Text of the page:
How might your students know that their trip really made a difference to peoples lives? Taking students on a school trip to a developing nation can be transformational. Our Rubbish Science workshops aim to increase the positive impact of these by developing scientific literacy. Humans are naturally intuitive scientists. Babies have been found to have a grasp of the laws of physics, Curiosity drives infants to search for understanding and to try to make sense of the World. All scientists do is systematise this curiosity to make learning more effective. We can equip people with some very powerful tools and turn them into science communicators within a couple of days. “A weekend of Rubbish Science was just what our students needed to bring them together as a team before we head off to Cambodia on a service project. The activities inspired them to think ‘outside of the box’ and to find creative solutions to problems” John Turner Aiglon College Switzerland We are not the solvers of problems, we give people the tools to try and solve problems. Your students will learn a great deal about themselves as well as others. Most of our activities have no currently known ‘best’ solution. The journey is more important than the destination and the ‘winner’ is the person who has learned the most, not who achieved the highest performing result. We actively promote a Growth Mindset through productive failure. Failure is simply a learning experience, the beginning of something, not the end All Rubbish Science Workshops are bespoke, tailored to the requirements of the group. This workshop for Aiglon College in Switzerland is outlined to give an idea of what we can offer. The school was taking a group of students to Cambodia for a Service Project working with refugees. The students were going to be teaching formal English lessons as well as some practical science projects. We started with the idea of what a scientist is. Someone who looks at evidence and then makes decisions based on that. So we are all scientists and fundamentally we just need to systematise our thinking to make better decisions. The TASC Wheel combined with Design Thinking does this nicely and is the model we use to develop all our activities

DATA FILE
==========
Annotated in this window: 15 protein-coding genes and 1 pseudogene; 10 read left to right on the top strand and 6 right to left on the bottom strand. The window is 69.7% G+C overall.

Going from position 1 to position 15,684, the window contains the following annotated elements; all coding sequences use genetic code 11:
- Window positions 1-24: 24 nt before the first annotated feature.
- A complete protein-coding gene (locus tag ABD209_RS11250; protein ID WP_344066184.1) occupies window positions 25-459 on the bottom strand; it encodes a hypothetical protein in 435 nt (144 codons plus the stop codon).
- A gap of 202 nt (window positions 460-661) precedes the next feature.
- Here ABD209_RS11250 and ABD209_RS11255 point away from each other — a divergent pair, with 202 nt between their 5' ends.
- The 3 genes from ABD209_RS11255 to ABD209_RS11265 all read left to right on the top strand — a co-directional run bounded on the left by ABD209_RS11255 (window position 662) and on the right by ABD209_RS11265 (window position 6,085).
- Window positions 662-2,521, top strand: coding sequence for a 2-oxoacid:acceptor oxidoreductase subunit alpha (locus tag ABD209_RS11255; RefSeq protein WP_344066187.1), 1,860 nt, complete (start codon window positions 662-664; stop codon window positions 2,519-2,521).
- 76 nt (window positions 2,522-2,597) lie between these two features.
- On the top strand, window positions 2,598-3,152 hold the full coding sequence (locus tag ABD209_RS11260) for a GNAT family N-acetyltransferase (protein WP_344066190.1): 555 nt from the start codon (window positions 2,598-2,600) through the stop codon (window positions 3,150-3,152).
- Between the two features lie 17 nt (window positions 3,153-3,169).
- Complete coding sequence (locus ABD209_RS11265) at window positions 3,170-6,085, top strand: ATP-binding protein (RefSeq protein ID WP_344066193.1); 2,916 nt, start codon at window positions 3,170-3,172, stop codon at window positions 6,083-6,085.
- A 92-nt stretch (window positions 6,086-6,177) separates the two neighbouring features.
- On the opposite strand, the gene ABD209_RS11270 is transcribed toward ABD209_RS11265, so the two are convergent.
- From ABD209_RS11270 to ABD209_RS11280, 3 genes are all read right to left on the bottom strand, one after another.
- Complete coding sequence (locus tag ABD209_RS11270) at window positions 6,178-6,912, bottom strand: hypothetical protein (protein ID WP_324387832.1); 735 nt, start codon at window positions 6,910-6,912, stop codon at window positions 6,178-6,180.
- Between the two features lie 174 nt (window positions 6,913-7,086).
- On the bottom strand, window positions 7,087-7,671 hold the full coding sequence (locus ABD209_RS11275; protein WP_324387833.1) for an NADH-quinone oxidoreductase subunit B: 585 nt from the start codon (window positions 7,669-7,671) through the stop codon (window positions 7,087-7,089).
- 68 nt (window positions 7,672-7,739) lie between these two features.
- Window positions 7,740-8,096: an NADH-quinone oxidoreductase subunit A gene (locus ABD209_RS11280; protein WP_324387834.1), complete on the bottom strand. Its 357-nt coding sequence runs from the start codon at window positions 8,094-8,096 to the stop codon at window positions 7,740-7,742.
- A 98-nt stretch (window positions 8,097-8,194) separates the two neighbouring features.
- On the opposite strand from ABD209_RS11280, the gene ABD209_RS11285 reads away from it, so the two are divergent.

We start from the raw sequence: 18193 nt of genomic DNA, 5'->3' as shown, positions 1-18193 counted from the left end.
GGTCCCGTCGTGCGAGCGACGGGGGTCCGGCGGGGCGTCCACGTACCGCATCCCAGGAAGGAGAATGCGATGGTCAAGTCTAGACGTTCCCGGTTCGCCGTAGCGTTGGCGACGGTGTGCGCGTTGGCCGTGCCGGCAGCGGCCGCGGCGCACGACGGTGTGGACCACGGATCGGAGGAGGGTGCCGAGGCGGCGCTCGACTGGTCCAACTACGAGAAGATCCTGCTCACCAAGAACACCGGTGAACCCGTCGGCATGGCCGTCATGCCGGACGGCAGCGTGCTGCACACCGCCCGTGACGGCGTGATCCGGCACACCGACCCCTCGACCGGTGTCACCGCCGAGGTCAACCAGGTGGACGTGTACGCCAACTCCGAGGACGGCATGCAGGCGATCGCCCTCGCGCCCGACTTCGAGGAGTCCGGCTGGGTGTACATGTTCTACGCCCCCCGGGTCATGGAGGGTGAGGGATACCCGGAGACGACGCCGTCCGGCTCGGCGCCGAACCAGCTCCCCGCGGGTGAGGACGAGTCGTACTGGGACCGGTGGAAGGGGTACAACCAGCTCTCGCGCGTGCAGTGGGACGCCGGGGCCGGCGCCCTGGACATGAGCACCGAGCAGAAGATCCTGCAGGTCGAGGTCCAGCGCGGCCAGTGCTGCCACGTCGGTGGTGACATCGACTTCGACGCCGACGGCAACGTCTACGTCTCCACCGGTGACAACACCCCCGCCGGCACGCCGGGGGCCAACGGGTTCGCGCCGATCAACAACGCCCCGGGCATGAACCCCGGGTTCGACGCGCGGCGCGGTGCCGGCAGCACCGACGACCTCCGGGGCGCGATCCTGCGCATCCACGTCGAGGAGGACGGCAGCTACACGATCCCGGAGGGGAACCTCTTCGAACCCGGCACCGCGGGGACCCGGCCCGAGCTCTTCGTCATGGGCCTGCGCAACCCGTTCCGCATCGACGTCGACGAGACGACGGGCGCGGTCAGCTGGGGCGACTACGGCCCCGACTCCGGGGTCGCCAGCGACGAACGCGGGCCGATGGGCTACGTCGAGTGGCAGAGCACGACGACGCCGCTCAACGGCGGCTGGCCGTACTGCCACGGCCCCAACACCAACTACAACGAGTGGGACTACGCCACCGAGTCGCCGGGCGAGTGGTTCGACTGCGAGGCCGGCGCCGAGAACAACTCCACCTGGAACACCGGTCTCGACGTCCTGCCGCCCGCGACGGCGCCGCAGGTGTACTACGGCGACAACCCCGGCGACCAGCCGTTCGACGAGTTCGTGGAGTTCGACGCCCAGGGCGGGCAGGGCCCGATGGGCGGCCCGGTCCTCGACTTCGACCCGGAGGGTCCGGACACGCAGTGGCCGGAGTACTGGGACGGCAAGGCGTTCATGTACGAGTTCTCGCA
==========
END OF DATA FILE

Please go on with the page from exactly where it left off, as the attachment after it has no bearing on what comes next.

- What is the task/problem?
- What questions do I need to answer in order to solve it?
- What do I know already?
- What do I need to know and how will I find out?
- What ideas do I have?
- What’s probably the best idea?
- How might I try something without using much time or resources? (Prototyping)
- Did it work? What did I learn?
- How might I tell others about it?